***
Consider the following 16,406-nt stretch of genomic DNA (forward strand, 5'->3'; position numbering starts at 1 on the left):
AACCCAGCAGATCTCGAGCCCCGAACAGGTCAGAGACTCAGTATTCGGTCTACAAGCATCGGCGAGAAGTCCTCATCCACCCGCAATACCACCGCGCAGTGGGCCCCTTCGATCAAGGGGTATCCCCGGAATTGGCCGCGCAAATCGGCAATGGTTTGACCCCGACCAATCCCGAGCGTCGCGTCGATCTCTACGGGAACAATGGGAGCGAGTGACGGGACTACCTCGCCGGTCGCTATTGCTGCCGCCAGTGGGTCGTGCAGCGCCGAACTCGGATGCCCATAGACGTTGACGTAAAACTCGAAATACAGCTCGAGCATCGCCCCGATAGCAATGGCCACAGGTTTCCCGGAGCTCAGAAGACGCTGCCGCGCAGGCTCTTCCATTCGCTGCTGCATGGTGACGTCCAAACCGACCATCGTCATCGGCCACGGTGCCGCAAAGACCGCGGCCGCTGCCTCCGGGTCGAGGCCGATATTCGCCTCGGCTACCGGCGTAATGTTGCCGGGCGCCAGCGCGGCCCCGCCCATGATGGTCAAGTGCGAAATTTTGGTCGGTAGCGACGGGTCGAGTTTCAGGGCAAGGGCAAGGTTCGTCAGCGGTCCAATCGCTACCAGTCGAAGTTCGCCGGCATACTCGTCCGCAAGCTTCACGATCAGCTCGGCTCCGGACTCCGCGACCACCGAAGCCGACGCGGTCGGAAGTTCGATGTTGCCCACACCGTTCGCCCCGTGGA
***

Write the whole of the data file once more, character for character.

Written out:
Consider the following 16,406-nt stretch of genomic DNA (forward strand, 5'->3'; position numbering starts at 1 on the left):
AACCCAGCAGATCTCGAGCCCCGAACAGGTCAGAGACTCAGTATTCGGTCTACAAGCATCGGCGAGAAGTCCTCATCCACCCGCAATACCACCGCGCAGTGGGCCCCTTCGATCAAGGGGTATCCCCGGAATTGGCCGCGCAAATCGGCAATGGTTTGACCCCGACCAATCCCGAGCGTCGCGTCGATCTCTACGGGAACAATGGGAGCGAGTGACGGGACTACCTCGCCGGTCGCTATTGCTGCCGCCAGTGGGTCGTGCAGCGCCGAACTCGGATGCCCATAGACGTTGACGTAAAACTCGAAATACAGCTCGAGCATCGCCCCGATAGCAATGGCCACAGGTTTCCCGGAGCTCAGAAGACGCTGCCGCGCAGGCTCTTCCATTCGCTGCTGCATGGTGACGTCCAAACCGACCATCGTCATCGGCCACGGTGCCGCAAAGACCGCGGCCGCTGCCTCCGGGTCGAGGCCGATATTCGCCTCGGCTACCGGCGTAATGTTGCCGGGCGCCAGCGCGGCCCCGCCCATGATGGTCAAGTGCGAAATTTTGGTCGGTAGCGACGGGTCGAGTTTCAGGGCAAGGGCAAGGTTCGTCAGCGGTCCAATCGCTACCAGTCGAAGTTCGCCGGCATACTCGTCCGCAAGCTTCACGATCAGCTCGGCTCCGGACTCCGCGACCACCGAAGCCGACGCGGTCGGAAGTTCGATGTTGCCCACACCGTTCGCCCCGTGGA